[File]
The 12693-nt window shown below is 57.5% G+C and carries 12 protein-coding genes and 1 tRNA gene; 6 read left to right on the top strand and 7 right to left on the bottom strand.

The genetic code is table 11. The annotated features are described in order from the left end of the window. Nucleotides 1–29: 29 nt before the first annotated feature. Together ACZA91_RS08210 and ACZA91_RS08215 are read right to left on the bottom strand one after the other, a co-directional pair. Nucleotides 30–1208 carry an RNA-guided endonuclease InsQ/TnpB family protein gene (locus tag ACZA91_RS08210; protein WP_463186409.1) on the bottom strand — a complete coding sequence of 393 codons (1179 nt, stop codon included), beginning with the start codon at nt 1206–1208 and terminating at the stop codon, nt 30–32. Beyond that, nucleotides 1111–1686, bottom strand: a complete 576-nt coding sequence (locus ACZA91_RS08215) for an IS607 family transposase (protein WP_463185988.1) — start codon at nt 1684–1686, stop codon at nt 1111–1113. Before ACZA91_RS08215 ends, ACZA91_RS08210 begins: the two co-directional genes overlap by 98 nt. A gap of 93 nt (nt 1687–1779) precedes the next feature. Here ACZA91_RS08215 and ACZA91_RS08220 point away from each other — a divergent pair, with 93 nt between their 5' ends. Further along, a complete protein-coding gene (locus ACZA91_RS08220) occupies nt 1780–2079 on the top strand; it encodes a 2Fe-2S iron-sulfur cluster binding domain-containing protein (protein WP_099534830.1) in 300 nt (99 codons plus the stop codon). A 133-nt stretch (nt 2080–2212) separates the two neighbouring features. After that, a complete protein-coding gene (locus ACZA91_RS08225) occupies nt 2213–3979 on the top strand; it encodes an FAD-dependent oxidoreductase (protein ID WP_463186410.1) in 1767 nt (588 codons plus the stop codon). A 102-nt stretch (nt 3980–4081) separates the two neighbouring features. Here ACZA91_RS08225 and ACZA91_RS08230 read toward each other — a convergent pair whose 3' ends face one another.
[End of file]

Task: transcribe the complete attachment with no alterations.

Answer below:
The 12693-nt window shown below is 57.5% G+C and carries 12 protein-coding genes and 1 tRNA gene; 6 read left to right on the top strand and 7 right to left on the bottom strand.

The genetic code is table 11. The annotated features are described in order from the left end of the window. Nucleotides 1–29: 29 nt before the first annotated feature. Together ACZA91_RS08210 and ACZA91_RS08215 are read right to left on the bottom strand one after the other, a co-directional pair. Nucleotides 30–1208 carry an RNA-guided endonuclease InsQ/TnpB family protein gene (locus tag ACZA91_RS08210; protein WP_463186409.1) on the bottom strand — a complete coding sequence of 393 codons (1179 nt, stop codon included), beginning with the start codon at nt 1206–1208 and terminating at the stop codon, nt 30–32. Beyond that, nucleotides 1111–1686, bottom strand: a complete 576-nt coding sequence (locus ACZA91_RS08215) for an IS607 family transposase (protein WP_463185988.1) — start codon at nt 1684–1686, stop codon at nt 1111–1113. Before ACZA91_RS08215 ends, ACZA91_RS08210 begins: the two co-directional genes overlap by 98 nt. A gap of 93 nt (nt 1687–1779) precedes the next feature. Here ACZA91_RS08215 and ACZA91_RS08220 point away from each other — a divergent pair, with 93 nt between their 5' ends. Further along, a complete protein-coding gene (locus ACZA91_RS08220) occupies nt 1780–2079 on the top strand; it encodes a 2Fe-2S iron-sulfur cluster binding domain-containing protein (protein WP_099534830.1) in 300 nt (99 codons plus the stop codon). A 133-nt stretch (nt 2080–2212) separates the two neighbouring features. After that, a complete protein-coding gene (locus ACZA91_RS08225) occupies nt 2213–3979 on the top strand; it encodes an FAD-dependent oxidoreductase (protein ID WP_463186410.1) in 1767 nt (588 codons plus the stop codon). A 102-nt stretch (nt 3980–4081) separates the two neighbouring features. Here ACZA91_RS08225 and ACZA91_RS08230 read toward each other — a convergent pair whose 3' ends face one another.